Many of the AUP patrolmen stationed in Musa Qal’eh district are native to the areas they serve, said Cordova. Their knowledge of local culture helps decipher if local residents are acting suspicious in certain contexts that may not be obvious to the Marines.

    “The AUP, being from this area, are able to identify any outsiders,” said Cordova, a graduate of Michigan State University with a bachelor’s degree in history. “They are able to detect dialect, dress, actions, and then the local (residents) are able to speak to them more freely because they know them. They’re able to gain information that, ultimately, we can’t attain without them.”

    The strategy of directly engaging local residents is a change of pace from other recent operations in the area, when the Marines were covering large areas of terrain un-partnered. The coalition has narrowed its focus in the hope of encouraging Afghans to return to the bazaar near the patrol base, which had been abandoned, according to Cordova.

    “Our mission was to deter enemy freedom of movement and get intelligence of our area of operations,” said Pearce, 29. “We still have the responsibilities we had (before), but now more of a focus.”

    The partnered patrols have been successful early on, and the AUP and Marines are happy to work together, said Dunlap, Tenn., native Cpl. Kasey McDaniel, an assistant patrol leader with 3rd Platoon.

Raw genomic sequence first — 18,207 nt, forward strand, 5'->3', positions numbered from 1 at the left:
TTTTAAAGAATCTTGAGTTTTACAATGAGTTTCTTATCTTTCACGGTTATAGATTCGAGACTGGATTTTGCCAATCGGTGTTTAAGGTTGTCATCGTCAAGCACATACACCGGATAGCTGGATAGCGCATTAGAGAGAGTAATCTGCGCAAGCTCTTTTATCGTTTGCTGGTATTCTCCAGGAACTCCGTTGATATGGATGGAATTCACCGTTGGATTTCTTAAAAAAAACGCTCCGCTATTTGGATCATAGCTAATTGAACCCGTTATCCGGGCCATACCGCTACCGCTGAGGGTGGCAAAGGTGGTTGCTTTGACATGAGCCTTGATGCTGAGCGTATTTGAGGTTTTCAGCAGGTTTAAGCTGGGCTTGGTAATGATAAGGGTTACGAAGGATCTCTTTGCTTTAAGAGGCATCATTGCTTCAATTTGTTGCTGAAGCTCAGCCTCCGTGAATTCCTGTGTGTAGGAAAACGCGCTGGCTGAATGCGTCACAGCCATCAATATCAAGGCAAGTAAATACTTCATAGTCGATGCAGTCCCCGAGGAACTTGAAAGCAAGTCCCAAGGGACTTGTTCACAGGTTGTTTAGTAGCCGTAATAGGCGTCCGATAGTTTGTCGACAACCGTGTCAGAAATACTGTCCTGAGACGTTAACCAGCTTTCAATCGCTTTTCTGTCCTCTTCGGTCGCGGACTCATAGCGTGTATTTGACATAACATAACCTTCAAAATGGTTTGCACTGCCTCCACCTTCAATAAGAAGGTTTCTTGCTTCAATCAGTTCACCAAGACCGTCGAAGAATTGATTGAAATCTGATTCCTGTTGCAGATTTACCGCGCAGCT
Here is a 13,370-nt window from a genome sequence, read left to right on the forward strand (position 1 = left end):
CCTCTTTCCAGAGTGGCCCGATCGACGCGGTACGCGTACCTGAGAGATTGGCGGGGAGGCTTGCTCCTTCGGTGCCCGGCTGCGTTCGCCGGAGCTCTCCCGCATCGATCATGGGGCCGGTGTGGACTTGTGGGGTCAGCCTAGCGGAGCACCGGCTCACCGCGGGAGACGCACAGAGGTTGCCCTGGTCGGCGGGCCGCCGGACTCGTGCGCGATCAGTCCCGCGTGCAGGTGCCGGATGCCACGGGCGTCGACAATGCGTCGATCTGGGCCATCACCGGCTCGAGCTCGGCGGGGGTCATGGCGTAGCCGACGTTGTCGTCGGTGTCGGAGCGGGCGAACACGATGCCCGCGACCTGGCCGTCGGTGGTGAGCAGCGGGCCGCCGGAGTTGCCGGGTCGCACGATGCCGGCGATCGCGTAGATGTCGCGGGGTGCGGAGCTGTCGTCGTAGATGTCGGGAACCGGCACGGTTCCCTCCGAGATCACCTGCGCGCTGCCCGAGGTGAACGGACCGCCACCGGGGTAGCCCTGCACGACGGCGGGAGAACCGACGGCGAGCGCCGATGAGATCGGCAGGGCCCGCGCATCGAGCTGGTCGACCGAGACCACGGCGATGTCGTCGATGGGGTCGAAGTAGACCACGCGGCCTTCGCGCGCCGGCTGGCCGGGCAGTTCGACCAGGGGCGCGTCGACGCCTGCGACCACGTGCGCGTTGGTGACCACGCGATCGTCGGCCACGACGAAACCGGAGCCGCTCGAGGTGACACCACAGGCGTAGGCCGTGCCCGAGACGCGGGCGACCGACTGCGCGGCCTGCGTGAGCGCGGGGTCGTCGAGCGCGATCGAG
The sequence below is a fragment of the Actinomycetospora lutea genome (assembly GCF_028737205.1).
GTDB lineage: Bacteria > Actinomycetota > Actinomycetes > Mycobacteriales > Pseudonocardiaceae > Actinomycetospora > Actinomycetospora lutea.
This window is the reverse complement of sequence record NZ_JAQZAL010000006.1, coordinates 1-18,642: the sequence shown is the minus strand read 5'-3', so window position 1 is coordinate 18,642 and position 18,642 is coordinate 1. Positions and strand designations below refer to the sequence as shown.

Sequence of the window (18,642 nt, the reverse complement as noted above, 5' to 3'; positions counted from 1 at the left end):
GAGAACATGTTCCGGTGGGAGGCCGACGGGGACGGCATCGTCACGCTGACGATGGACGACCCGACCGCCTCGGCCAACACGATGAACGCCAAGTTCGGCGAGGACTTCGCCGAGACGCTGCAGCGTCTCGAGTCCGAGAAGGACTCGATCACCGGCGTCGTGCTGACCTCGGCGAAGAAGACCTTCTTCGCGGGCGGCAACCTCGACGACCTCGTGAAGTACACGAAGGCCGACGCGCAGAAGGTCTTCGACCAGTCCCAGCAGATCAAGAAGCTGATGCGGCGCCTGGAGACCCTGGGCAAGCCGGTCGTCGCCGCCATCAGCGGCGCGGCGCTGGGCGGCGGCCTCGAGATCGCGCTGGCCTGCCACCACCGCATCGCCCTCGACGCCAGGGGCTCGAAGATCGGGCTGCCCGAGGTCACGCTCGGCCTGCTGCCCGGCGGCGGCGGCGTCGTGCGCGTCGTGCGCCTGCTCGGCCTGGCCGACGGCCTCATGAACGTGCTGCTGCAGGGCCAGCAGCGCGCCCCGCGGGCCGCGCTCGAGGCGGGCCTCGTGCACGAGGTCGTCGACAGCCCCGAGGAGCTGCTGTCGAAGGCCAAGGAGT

“From what I’ve been seeing, most of the AUP are really happy to be working with us,” said McDaniel, 23. “It’s hard for us to communicate because of the language barrier, but … they show they want to communicate, (and) that means they want to be around us. They want to be here and do this with us, so it’s (been) a pretty good relationship with everybody.”

    The future looks bright for the AUP and Marine partnership in 3rd Platoon’s section of Musa Qal’eh. Cordova believes the partnership is already paying dividends, as the coalition is gaining the trust of the area’s residents, slowly, because of the AUP’s presence.

    “More people have taken to coming and speaking with us as opposed to being standoffish,” said Cordova. “I think us partnering with the AUP has (allowed) them to accept that sense of security.”

    Editor’s note: Second Battalion, 4th Marine Regiment, is currently assigned to Regimental Combat Team 8 in 2nd Marine Division (Forward), which heads Task Force Leatherneck. The task force serves as the ground combat element of Regional Command (Southwest) and works in partnership with the Afghan National Security Force and the Government of the Islamic Republic of Afghanistan to conduct counterinsurgency operations. The unit is dedicated to securing the Afghan people, defeating insurgent forces and enabling ANSF assumption of security responsibilities within its area of operations in order to support the expansion of stability, development and legitimate governance.

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    NEWS INFO

    Date Taken: 11.03.2011
    Date Posted: 11.03.2011 06:27
    Story ID: 79496
    Location: PATROL BASE MEHRAJ, HELMAND PROVINCE, AF

    Web Views: 786
    Downloads: 1